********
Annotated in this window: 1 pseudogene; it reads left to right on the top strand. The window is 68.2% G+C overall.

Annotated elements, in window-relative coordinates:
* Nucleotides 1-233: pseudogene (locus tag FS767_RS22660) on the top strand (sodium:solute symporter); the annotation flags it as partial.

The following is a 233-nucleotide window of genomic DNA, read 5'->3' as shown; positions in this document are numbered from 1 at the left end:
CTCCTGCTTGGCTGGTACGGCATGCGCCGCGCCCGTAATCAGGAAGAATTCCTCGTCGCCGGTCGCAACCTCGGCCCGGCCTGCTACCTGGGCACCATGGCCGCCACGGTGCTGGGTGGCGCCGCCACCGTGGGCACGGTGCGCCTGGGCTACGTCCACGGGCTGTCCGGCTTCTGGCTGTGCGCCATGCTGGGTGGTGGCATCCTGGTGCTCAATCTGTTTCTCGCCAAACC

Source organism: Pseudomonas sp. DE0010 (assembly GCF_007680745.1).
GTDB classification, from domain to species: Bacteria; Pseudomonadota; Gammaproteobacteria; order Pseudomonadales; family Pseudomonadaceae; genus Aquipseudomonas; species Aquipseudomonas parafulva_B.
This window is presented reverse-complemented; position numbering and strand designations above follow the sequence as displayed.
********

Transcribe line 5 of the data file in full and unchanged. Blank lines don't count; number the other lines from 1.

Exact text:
CTCCTGCTTGGCTGGTACGGCATGCGCCGCGCCCGTAATCAGGAAGAATTCCTCGTCGCCGGTCGCAACCTCGGCCCGGCCTGCTACCTGGGCACCATGGCCGCCACGGTGCTGGGTGGCGCCGCCACCGTGGGCACGGTGCGCCTGGGCTACGTCCACGGGCTGTCCGGCTTCTGGCTGTGCGCCATGCTGGGTGGTGGCATCCTGGTGCTCAATCTGTTTCTCGCCAAACC